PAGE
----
Well, here it is: 2017. And anybody entering this new year who is optimistic about the state of things in America and around the world is by definition a Trump voter. The rest of us have forebodings out the kazoo — no few of them having to do with the man whose two most famous resolutions are to build a wall and to make American great again.
The outlines of the wall are already evident. The problem is that the one Trump has already begun to construct is not the one he promised to build between the U. S. and Mexico. That one, we suspect, will remain within the boundaries of myth. We doubt that the GOP barons of privilege who rule Congress will sacrifice the revenues needed to finance that boondoggle — unless they can conjure up a way to siphon tax dollars to various well-connected construction companies. No, the real wall is the barrier the soon-to-be-president of all of us has erected between the separate parts of this nation. When Time magazine gave the Huckster-in-Chief his due, naming him Person of the Year, it referred to him on the cover as "President-elect of the Divided States of America."
That's about right. And the division is not just the one exposed in the widening electoral rift between the blue states of the two coasts and the red states of the hinterland, but between those of us who trust in some form of verifiable reality and those for whom such a regard is beside the point. Like the Red Queen in Lewis Carroll's Though the Looking Glass, the Donald can say "Sometimes I've believed as many as six impossible things before breakfast." And said twice as many more.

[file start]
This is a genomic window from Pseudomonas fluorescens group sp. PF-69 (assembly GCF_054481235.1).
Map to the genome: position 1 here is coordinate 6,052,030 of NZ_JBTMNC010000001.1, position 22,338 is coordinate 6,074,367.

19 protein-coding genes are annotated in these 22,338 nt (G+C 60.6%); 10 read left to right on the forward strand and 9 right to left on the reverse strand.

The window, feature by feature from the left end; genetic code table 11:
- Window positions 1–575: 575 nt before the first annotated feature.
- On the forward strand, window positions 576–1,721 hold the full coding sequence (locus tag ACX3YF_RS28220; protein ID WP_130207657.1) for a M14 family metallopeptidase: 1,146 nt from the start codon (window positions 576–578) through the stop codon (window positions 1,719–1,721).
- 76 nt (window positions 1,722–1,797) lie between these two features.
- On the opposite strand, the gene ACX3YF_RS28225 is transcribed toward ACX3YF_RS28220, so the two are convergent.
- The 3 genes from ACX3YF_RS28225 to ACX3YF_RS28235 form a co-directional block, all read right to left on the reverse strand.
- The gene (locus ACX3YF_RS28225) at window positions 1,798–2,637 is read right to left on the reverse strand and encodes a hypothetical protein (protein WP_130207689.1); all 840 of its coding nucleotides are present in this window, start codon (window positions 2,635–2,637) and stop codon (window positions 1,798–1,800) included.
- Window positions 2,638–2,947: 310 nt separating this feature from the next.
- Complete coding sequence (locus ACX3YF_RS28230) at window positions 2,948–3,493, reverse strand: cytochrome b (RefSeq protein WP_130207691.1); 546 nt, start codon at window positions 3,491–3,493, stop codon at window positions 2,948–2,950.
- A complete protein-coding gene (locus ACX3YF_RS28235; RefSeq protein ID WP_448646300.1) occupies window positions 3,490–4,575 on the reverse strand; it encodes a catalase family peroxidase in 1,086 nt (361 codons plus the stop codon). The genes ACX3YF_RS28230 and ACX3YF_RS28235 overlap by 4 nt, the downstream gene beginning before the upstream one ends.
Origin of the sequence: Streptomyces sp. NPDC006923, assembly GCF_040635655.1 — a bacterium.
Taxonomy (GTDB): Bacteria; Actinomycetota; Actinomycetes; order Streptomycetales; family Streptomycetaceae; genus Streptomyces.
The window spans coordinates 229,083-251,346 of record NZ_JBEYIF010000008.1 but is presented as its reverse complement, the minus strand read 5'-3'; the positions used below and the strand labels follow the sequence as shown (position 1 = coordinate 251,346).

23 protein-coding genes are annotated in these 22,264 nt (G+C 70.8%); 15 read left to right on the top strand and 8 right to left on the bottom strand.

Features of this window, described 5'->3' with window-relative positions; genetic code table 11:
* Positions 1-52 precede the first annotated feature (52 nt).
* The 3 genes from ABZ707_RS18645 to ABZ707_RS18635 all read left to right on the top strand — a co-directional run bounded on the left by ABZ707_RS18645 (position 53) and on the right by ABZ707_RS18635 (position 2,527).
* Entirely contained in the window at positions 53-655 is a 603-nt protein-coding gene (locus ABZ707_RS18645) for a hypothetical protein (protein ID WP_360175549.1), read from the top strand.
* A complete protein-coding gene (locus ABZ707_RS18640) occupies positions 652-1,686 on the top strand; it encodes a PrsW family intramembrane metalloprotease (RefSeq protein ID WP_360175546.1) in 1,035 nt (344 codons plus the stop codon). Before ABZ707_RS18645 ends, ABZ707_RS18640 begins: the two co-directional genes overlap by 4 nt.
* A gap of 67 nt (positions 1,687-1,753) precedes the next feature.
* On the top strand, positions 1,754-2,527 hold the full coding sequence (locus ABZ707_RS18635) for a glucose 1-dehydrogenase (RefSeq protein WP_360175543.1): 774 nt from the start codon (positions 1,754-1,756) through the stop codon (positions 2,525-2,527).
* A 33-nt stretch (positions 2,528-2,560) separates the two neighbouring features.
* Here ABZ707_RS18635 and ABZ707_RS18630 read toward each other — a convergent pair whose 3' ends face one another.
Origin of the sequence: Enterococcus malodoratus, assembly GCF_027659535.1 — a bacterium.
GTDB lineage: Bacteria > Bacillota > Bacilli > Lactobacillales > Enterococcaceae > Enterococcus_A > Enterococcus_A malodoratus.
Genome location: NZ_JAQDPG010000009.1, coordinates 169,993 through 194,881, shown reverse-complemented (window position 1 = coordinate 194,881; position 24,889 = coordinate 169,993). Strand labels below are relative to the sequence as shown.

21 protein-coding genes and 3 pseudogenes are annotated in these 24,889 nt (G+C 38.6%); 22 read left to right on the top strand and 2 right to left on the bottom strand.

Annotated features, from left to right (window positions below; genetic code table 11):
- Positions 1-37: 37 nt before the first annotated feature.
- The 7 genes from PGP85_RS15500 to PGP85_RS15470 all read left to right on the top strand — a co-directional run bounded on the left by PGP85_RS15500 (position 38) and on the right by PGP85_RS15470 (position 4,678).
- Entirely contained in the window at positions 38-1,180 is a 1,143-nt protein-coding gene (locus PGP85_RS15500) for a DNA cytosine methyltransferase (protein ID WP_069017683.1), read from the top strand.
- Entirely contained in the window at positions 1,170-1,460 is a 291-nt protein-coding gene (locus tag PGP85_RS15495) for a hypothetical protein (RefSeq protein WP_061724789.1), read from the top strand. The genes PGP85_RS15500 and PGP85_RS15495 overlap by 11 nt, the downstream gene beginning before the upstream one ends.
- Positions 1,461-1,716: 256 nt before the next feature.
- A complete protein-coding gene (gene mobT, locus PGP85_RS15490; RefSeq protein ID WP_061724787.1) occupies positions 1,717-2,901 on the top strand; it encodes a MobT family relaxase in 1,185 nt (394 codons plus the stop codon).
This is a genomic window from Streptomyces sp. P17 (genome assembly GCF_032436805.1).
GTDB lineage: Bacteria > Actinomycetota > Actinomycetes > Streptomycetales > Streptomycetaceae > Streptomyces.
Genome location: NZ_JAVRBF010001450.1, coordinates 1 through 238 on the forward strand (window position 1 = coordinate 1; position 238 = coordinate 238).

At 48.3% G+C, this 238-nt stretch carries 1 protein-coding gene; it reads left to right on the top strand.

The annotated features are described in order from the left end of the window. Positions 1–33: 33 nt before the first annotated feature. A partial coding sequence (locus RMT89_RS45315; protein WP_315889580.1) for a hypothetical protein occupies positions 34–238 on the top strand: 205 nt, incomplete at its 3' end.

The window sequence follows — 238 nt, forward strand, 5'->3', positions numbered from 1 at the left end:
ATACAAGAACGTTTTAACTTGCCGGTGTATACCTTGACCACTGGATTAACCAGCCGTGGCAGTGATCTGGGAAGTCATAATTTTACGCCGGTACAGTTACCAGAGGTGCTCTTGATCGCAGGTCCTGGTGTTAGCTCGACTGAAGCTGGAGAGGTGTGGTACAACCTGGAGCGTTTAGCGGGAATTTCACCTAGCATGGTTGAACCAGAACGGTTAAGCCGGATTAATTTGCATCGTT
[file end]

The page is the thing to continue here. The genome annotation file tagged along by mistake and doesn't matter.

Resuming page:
Can Trump really believe, apropos his loss of the popular vote by the grand total of nearly 3 million voters, that that formidable gap consisted entirely of "illegal" voters? Does he have any evidence to support that, or his famous claim that climate change is a "hoax" perpetrated by the Chinese? Or, most recently and notoriously, that the entire intelligence-gathering apparatus of the government he is about to head is mistaken in its painstaking conclusion that the Russian government engaged during the election in internet hacking on his behalf?
It is this last assertion, along with Trump's dangerous and foolhardy reliance on the good faith of Russian strongman Vladimir Putin, that exposes the sheer presumption of his campaign slogan about making America "great" again. There is nothing great or even tolerable about the concept of hitching our nation's future to the whims of a despot who even now is bringing death and destruction to innocent civilians in Syria, undermining the independence of his neighbor nations, and doing his best to undermine the historic shield of NATO.
There is a silver lining, and it goes by the name of bipartisanship. Republican Senators John McCain and Lindsey Graham are now touring the threatened nations of Eastern Europe in an effort to reassure the worried populations and governments there that America will not forsake them. There are glimmers of hope, too, that there are enough concerned Republicans in Congress to join with Democrats in thwarting the more reckless domestic plans of the new president.
The statement was often made, after our nation had passed through the ordeal of Watergate, that "the system works." We suspect it's in for another test now — a big one. Happy New Year, and buckle your seat belts.